Our preview of the civil cases on the Illinois Supreme Court's November oral argument docket continues with Poris v. Lake Holiday Property Owners Association [pdf], a case which poses a number of interesting questions about the limits on the authority of private security forces. Our initial look at Poris, just after review was granted, is here.
The defendant homeowners association is governed by a board of directors. Prior to the events at issue, the board had established a security department for the development, bought vehicles for the department, fitted the vehicles with oscillating and flashing lights, radar units and audio/video recording equipment. The board adopted a speed limit of 25 mph for all the association's road, applying escalating fines for violations: $50 for a first offense between 1-10 mph over, $100 for exceeding the limit by 11-15 mph, and $200 for a first offense going sixteen or more mph over the limit.
When the plaintiff was pulled over, he was allegedly traveling at 34 mph. Plaintiff got out of his car, but the security officer told him to return to it; he then approached the vehicle and took the plaintiff's Association membership card and drivers license. The officer then returned to his security vehicle and wrote a citation. When he again approached the plaintiff's car, four and a half minutes later, he told plaintiff that he was being recorded. The officer identified himself as Association security, and the plaintiff allegedly said the officer had no authority to detain him. The officer responded "I am not detaining you."
The plaintiff sued the association, its entire board of directors, the chief of security and the officer involved in his stop. Among other things, the plaintiff sought a declaratory judgment that the practices and procedures of the Association security department were unlawful, as well as seeking damages for false imprisonment. The Circuit Court granted the defendants' motion for summary judgment on all fourteen counts, but the Appellate Court reversed in part.
First, the Court addressed the security officers' authority to stop and detain. Private security guards have no more authority than private citizens, the Court found. Thus, a security guard may only detain a citizen if he or she has reasonable grounds to believe that an offense is being committed. 725 ILCS 5/107-3. The Court held that since the speed limits were Association rules rather than statutes, the plaintiff's alleged speeding was not an "offense." Therefore, the security officers had no authority to stop and detain for speeding.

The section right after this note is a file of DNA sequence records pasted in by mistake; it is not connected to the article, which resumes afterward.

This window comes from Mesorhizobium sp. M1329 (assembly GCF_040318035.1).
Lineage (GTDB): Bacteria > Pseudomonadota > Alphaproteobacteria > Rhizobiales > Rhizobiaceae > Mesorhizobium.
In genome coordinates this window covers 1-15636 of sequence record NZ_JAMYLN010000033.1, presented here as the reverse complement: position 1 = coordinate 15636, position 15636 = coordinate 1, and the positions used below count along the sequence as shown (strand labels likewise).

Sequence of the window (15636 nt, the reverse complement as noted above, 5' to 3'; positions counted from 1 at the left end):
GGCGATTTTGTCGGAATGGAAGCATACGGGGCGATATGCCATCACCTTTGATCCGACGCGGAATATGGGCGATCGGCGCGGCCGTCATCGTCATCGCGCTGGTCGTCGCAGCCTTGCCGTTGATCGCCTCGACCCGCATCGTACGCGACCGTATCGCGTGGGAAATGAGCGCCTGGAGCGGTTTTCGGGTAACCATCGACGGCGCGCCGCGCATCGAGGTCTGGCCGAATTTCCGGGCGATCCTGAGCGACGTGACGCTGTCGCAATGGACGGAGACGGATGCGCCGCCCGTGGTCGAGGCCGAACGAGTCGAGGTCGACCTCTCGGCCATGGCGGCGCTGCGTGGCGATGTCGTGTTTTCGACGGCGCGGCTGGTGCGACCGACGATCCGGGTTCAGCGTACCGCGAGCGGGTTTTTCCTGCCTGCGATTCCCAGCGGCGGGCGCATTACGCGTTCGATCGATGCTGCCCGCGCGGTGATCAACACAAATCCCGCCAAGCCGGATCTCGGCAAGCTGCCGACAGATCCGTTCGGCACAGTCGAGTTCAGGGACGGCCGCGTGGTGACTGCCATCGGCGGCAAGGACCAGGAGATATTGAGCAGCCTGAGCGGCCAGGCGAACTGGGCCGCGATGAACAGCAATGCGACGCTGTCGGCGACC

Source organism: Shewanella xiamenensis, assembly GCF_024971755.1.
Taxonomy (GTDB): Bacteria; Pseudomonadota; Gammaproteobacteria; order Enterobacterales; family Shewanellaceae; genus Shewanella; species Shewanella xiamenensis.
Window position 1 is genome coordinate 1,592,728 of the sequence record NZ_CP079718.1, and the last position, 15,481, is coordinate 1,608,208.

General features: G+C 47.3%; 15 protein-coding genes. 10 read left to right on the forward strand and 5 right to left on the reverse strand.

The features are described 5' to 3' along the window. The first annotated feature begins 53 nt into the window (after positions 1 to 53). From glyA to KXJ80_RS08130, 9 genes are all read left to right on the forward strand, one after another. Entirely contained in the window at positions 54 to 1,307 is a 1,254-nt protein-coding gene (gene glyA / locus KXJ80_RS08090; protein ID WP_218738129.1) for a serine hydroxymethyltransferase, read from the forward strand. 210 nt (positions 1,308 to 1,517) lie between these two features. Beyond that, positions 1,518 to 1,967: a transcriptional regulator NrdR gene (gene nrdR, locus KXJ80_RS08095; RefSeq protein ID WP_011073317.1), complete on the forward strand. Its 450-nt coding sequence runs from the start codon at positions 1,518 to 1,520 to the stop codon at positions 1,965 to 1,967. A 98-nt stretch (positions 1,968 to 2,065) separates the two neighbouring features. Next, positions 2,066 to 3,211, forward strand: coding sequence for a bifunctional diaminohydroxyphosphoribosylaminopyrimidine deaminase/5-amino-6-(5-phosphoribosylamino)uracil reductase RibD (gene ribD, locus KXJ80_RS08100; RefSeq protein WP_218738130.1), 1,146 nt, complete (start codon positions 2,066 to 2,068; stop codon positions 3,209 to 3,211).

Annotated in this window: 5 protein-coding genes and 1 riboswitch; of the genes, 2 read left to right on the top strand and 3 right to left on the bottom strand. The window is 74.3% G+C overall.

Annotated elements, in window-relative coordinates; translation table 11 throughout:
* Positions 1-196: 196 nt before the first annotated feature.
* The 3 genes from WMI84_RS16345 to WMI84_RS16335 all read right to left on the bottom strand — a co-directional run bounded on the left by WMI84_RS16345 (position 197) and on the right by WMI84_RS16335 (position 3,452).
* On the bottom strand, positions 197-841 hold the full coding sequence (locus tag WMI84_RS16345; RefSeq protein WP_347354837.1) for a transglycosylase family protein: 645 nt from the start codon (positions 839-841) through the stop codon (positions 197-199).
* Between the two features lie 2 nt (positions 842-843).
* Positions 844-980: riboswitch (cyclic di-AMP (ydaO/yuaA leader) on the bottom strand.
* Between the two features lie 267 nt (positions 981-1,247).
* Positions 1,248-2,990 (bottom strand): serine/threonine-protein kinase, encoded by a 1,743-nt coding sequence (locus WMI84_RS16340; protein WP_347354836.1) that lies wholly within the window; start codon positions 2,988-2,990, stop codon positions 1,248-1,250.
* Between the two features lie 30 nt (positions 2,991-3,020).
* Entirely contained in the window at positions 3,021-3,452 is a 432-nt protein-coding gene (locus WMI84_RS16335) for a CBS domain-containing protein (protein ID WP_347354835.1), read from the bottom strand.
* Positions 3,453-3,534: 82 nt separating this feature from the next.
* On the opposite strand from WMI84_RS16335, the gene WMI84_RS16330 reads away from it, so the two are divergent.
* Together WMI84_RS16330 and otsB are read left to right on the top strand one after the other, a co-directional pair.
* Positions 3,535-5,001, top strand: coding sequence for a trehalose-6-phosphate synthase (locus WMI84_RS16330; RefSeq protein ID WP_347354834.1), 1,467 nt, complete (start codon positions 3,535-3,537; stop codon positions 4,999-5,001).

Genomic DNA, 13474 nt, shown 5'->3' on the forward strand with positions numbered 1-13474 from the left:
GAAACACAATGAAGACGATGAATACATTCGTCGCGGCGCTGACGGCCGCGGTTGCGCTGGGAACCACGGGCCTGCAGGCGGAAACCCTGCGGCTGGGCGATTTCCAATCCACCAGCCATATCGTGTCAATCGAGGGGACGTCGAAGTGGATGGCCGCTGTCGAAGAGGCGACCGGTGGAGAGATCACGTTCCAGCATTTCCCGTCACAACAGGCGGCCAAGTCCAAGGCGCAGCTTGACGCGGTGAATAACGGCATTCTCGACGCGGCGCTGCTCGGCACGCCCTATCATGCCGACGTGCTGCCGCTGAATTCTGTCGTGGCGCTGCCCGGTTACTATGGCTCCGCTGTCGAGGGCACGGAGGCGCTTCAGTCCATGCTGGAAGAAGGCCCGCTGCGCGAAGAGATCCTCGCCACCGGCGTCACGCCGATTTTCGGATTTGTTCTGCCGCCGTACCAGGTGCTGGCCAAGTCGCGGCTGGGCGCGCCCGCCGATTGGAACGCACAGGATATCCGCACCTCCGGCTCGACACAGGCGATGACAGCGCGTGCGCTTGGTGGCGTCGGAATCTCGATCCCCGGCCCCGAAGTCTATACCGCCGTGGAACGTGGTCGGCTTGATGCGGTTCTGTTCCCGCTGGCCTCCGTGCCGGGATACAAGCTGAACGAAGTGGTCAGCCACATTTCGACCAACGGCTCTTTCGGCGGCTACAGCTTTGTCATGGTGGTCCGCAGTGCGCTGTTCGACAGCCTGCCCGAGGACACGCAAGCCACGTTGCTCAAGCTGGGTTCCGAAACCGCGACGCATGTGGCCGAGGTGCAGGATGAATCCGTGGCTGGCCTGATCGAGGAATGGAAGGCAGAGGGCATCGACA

Next, the Court turned to the security officers' use of amber oscillating lights on their vehicles. According to the Illinois Vehicle Code, such lights may be used only on certain types of vehicles, including security companies, alarm responders and control agencies. The Court held that the Association was not a "security company," so the use of amber oscillating lights on the vehicles was likewise unlawful.
The security officers' use of video and audio equipment was not a violation of the Illinois eavesdropping statute, the Court found. The Criminal Code provides that taping is unlawful unless all parties to a conversation consent. 720 ILCS 5/14-2(a)(1). Consent can be implicit as well as explicit. The Court concluded that when plaintiff was told that the conversation was being taped but continued talking anyway, he gave implicit consent to the taping. Nor was the security department barred from using radar to measure speed, since the applicable provision of the Vehicle Code, 625 ILCS 5/11-612, merely regulates the use of radar to enforce the law, as opposed to Association rules.
Finally, the Court turned to the plaintiff's claim for false imprisonment. Given that the plaintiff was directed by an individual wearing a uniform, a badge and a duty belt to wait in his car (without his license), the Court found that plaintiff's liberty was restrained. Since violation of the Association's rules is not an "offense" justifying restraint, the plaintiff was entitled to summary judgment on his claim for false imprisonment.
will be argued during the 9:00 a.m. session of the Illinois Supreme Court on Tuesday, November 20.